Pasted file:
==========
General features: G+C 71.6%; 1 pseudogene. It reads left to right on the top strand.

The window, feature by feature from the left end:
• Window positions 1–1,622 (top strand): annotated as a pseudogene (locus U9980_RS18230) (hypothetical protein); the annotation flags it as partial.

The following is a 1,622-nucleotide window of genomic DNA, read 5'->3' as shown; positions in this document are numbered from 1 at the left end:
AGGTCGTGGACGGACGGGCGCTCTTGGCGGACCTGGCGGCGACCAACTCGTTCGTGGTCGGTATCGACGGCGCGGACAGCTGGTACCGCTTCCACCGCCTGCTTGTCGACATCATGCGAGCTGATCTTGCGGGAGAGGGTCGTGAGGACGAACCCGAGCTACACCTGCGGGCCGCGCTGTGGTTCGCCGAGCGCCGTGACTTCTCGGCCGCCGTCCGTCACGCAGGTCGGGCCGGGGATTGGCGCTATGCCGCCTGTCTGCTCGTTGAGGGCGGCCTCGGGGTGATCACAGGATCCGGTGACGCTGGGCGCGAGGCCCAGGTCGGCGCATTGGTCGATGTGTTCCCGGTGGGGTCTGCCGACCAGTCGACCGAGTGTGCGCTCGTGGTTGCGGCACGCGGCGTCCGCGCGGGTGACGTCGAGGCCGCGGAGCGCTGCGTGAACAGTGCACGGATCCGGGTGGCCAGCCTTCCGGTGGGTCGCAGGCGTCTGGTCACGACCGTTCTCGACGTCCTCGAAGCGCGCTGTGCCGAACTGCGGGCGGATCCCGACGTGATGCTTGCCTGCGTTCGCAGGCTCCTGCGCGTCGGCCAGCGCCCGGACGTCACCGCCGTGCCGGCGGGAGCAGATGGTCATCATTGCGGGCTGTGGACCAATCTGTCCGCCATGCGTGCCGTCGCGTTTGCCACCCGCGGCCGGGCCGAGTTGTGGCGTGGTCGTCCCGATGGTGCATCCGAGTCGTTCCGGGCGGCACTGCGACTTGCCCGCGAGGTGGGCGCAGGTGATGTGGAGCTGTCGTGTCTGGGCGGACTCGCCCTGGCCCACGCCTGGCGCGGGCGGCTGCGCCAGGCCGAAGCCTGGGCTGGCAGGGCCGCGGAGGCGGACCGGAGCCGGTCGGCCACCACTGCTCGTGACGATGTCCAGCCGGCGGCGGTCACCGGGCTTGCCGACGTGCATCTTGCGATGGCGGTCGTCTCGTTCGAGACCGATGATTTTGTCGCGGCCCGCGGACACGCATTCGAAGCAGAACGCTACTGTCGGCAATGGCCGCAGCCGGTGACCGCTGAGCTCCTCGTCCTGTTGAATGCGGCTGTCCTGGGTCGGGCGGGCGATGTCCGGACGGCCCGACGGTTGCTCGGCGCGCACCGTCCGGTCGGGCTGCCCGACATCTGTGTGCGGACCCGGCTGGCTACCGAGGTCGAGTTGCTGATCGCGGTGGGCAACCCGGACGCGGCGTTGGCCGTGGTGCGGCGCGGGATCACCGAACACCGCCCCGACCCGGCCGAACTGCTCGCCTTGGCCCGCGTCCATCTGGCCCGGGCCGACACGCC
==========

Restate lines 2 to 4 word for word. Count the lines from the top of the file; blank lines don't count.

The window, feature by feature from the left end:
• Window positions 1–1,622 (top strand): annotated as a pseudogene (locus U9980_RS18230) (hypothetical protein); the annotation flags it as partial.

The following is a 1,622-nucleotide window of genomic DNA, read 5'->3' as shown; positions in this document are numbered from 1 at the left end: